DEP ground water contamination investigation continues

WELLSBORO – The state Department of Environmental Protection’s Oil and Gas Program continues its investigation of a leaking flowback fluid impoundment at EQT’s Phoenix Pad S in Duncan Township, Tioga County that occurred in May 2012.

According to DEP Community Relations Coordinator Dan Spadoni, work practices and procedures at the impoundment caused the leak.

According to the Environmental Integrity Project, representing several environmental groups, the impoundment leaked because there were over 100 holes and tears in the liner.

DEP issued a notice of violation to EQT in June 2012.

Since that time, DEP’s Oil and Gas and Environmental Cleanup and Brownfields programs have been working with EQT and its consultants to properly characterize and remediate the release, according to Spadoni.

According to a the Environmental Integrity Project, the impoundment leaked about 5 million gallons of flowback waste into Rock Run, a “Class-A Wild Trout” water, caused significant groundwater contamination, and resulted in vast swaths of dead and stressed vegetation.

The wastewater contained pollutants such as barium, copper, manganese, chloride, strontium, arsenic, iron, lithium and lead at levels that exceed state and federal health-based and environmental standards, according to the EIP, which represents PennEnvironment, the Responsible Drilling Alliance, the Delaware Riverkeeper Network, Clean Water Action, the Lower Susquehanna Riverkeeper and PennFuture.

On behalf of the environmental groups, EIP asked the Pennsylvania attorney general, DEP secretary and EPA Region 3 to thoroughly investigate EQT and the site, develop a comprehensive and protective cleanup plan, impose appropriate penalties, and if warranted, assess natural resource damages.

“Despite voluntary efforts to clean up the contamination, the latest sampling data publicly available in September 2013 indicates that high levels of manganese still exist and that the pH of Rock Run and its tributaries has not returned to normal,” a letter the group sent to the government environmental agencies claims.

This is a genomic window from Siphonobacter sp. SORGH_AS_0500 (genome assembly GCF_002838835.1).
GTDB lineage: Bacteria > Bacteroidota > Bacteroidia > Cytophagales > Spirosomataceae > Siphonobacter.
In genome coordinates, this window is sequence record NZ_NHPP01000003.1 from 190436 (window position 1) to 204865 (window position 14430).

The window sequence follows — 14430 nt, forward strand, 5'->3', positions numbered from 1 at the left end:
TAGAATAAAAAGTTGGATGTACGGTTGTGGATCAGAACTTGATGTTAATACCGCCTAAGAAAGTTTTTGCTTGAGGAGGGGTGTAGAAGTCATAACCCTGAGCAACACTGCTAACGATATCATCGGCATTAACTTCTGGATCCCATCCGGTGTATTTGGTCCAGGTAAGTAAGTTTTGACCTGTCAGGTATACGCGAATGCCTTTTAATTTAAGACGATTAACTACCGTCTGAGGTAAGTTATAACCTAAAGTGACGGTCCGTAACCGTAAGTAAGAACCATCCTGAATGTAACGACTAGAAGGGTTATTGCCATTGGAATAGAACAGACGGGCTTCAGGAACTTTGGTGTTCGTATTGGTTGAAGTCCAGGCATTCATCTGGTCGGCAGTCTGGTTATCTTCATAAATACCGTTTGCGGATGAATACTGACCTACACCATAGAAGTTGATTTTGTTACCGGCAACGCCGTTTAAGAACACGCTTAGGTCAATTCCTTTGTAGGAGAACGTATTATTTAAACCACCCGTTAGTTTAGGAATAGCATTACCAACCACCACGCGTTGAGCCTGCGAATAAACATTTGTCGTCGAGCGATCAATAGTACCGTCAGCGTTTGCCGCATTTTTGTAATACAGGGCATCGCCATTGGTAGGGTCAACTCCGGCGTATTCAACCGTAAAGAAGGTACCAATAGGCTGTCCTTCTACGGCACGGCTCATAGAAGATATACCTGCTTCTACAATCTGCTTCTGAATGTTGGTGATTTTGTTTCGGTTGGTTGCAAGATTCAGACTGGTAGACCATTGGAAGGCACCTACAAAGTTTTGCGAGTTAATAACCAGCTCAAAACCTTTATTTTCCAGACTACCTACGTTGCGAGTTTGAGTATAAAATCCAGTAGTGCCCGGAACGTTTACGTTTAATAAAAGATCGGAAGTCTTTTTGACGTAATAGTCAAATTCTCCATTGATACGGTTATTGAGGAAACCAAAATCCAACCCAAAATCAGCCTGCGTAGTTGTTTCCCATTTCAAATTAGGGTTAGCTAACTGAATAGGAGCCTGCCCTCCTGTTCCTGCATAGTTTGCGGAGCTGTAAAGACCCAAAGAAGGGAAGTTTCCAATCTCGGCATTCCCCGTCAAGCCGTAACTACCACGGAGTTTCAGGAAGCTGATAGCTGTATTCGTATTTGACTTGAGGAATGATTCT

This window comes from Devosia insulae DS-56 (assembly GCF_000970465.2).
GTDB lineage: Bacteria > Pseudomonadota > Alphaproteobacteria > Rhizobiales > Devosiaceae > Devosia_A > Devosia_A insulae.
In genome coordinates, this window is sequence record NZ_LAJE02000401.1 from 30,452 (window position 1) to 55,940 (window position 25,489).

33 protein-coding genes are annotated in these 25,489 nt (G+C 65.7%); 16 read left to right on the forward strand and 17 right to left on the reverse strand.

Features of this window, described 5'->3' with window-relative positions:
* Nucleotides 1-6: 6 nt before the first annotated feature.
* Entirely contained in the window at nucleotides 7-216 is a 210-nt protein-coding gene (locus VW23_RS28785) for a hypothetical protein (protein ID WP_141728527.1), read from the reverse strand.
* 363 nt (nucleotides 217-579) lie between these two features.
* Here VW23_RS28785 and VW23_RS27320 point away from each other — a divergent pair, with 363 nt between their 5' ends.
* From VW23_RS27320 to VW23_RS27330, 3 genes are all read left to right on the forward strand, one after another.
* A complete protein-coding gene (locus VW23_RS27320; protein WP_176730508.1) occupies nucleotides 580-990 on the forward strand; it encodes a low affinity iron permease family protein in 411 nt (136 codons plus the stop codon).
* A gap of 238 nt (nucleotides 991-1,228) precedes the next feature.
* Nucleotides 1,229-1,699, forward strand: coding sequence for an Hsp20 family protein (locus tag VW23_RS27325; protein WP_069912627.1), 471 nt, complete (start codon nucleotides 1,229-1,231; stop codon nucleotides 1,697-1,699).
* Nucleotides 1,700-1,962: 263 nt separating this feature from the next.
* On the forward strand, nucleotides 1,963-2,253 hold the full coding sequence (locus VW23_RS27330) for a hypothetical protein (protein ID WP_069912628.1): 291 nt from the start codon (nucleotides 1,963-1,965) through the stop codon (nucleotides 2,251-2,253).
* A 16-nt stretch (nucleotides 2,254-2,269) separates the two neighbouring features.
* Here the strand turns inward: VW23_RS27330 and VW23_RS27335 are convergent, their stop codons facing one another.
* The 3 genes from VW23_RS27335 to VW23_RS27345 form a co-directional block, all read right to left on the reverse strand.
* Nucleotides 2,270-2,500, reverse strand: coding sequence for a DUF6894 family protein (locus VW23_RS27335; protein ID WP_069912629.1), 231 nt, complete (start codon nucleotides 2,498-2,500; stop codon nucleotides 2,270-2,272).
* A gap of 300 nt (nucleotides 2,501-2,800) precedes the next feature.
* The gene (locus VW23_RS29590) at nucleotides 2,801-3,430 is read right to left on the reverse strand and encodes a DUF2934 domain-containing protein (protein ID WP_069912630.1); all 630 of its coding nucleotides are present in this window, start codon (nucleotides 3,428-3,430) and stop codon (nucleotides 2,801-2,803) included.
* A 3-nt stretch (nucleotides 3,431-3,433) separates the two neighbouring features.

“Likewise, levels of arsenic, barium, chloride, iron, manganese, lead, lithium and strontium detected in groundwater, nearby springs and wetlands still exceed safe levels.”

According to Spadoni, EQT issued a notice of intent to remediate following cleanup standards established under Act 2 in September 2012.

Since then, all contaminated soil has been excavated and properly disposed.

EQT continues to perform quarterly sampling of groundwater monitoring wells installed as part of the investigation, and of Rock Run and its tributaries, monthly sampling of the seeps and springs, and to collect discharges from seeps and springs in that area.

The collected water is taken off-site for disposal.

“These activities will continue until the department determines that all regulatory requirements have been attained,” Spadoni said.

The Oil and Gas Program intends to assess a civil penalty to EQT for the spill.

However, in order to properly calculate a penalty, the complete characterized extent of the contamination, the duration of pollutional discharges and the cooperation level of the operator’s response need to be taken fully into account.

“Due to the significant nature of this release, that process has been lengthy and is on-going,” Spadoni added.

“The public and the environment cannot be safeguarded against harm in the absence of timely and appropriate enforcement against fracking operators who violate state and federal environmental laws,” said Mary Greene, EIP senior managing attorney. “Voluntary cleanup programs play an important role in environmental management but are not a substitute for penalties and enforceable compliance orders in the face of serious violations.”

“As this episode reminds us, the greatest threat that unconventional gas activities pose to groundwater isn’t necessarily from hydraulic fracturing operations. The dangers inherent in storing, transporting, and disposing of the huge volumes of waste produced by fracking are great – and in this case call for a strong enforcement,” said Mark Szybist, staff attorney for PennFuture.